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The u-lPave is ilasaylcb ptye 1 reo,rr dan etyh peek eht -plaevu the asme ta( 5)&;.0lt in hotb snervsoi fo teh persmneei.tx yB nrgcsiaein unbrme of snaptite in het rgoup, they craisnee reowp fo teh syu,td hcihw sdeercu eytp II .orerr

jfny21  Thank you +1  
baja_blast  For more, FA 2019 p. 262 goes over Type I and II errors. +  

submitted by neonem(549),
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loohAcl ltawidrhwa dsela ot a spcehipatkvyryyelaeiti-i-tmcht sydomnre tiwh et,osrmr N,TH msoanini, GI ,stupe pasrs,ieihdo and mlid gtnaotaii 633- oursh raeft hte atsl dkinr. reeTh is a lriamsi, tub ulslayu litshygl rlte,a oaelrvp of iwwdahatrl rieeszus 468- shoru fetar het salt

baja_blast  p. 558 in FA 2019. +  
cp87  p 547 FA 2019. Hallucinations are usually tactile. +  

submitted by sympathetikey(1249),
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tDirce tgoibnAlnliu = Dcteir Cmboso Tste

eDttecs toiaibdens uobdn iltrdeyc to C.BsR yisHmseol somt ellkiy edu to ihogesntm in the duefnarsts lodob n(ot usre hyw it toko 4 kesew henw Tepy 2 SH si ospduspe ot be kureciq tbu w./)e

ergogenic22  there is a delayed onset hemolytic transfusion reaction which should be evaluated with direct cooms test. +5  
hungrybox  such a dumb question wtf +25  
sonichedgehog  takess longer due to slow destruction by RES +  
baja_blast  Dang, I didn't know that was the same thing as a direct Coombs test. I guess it makes sense in hindsight. Thanks! +  
sars  Theres a UWORLD question with a table displaying the different types of hemolytic reactions. Don't know the question ID. Agree with delayed hemolytic transfusion reaction due to formation of antibodies against donor non ABO antigens. Typically presents as an asymptomatic patient or mild symptoms (jaundice, anemia). Different from an acute hemolytic transfusion reaction, which is against ABO antigens. +1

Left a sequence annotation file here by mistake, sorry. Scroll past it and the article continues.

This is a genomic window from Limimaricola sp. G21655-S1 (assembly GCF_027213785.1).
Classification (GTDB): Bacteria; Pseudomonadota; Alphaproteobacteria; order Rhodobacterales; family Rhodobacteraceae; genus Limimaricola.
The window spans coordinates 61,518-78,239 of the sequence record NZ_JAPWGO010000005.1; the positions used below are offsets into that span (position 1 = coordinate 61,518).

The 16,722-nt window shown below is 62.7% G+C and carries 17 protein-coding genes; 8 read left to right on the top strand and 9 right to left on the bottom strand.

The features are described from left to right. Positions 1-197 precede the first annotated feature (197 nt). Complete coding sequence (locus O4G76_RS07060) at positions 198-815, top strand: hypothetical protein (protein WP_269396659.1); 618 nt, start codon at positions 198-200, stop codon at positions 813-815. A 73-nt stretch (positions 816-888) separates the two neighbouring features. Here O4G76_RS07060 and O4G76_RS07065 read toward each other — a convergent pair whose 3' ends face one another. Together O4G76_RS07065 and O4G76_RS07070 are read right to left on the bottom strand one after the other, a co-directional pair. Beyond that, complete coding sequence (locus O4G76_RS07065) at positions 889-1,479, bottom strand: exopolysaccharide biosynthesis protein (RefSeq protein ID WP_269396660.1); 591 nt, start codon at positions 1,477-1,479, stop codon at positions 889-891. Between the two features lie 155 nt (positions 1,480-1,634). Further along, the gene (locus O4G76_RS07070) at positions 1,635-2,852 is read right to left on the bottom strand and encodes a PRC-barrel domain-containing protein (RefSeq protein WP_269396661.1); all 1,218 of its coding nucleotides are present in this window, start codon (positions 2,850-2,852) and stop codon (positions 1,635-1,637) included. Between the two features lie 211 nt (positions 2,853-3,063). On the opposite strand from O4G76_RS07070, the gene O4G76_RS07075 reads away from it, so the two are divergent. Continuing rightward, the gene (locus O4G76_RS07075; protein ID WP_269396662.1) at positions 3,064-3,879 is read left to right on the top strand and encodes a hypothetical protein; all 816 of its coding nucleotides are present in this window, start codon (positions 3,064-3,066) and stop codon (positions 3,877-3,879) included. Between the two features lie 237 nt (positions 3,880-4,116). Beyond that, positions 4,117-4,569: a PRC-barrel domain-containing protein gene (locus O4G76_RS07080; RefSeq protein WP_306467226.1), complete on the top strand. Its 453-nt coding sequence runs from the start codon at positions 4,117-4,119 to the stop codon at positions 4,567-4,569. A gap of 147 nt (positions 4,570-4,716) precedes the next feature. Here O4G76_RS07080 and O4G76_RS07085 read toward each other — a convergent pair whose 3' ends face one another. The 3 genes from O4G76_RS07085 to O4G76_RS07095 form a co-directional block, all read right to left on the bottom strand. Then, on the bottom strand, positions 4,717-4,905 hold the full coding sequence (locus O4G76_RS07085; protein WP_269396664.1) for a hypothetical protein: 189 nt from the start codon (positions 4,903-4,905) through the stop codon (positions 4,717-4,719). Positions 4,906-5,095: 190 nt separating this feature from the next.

tomatoesandmoraxella  The Uworld table is in question 17780 +1  

submitted by lilyo(69),
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kTae a kool at AF g26p.3 rof tenarn asestg fo seauxl vltdeme.oenp

baja_blast  (This is the right page for FA 2019) +1  

submitted by hayayah(1056),
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sian'cnoF si a rlgezediane rtrbapeionso ceedft in TCP sicnaug eerscidan ixtonerec of oinam c,asdi scogeul, –H3,OC and 3P4,–O dan lal stbuessnca eerbarbods yb eht .PTC

baja_blast  FA2019 p. 581. Fanconi syndrome causes a type 2 (proximal) renal tubular acidosis +1  

submitted by ankirin(3),

What is esophageal spasm and how would it present differently?

baja_blast  I had narrowed it down to that and the correct answer. I think the difference is that esophageal spasm tends to present with pain and dysphagia. FA 2019 p. 371, right at the top of the page. +  
orthonerd  Relating the phrase "diffuse painful contraction" to esophageal spasm has helped me remember the associated descriptions they go to. +  

submitted by hayayah(1056),
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nI yoenla,pscr ether is a edcrit nrtositnai form aklswneufse ot REM ples.e Biylsacal tndeias of inogg tghrohu het rlaye stseag dan ayldaulrg lnliagf nito a edep ep,les yuo tsju enddlsyu go mrfo geinb ewkaa ot engib in a edep ep.sle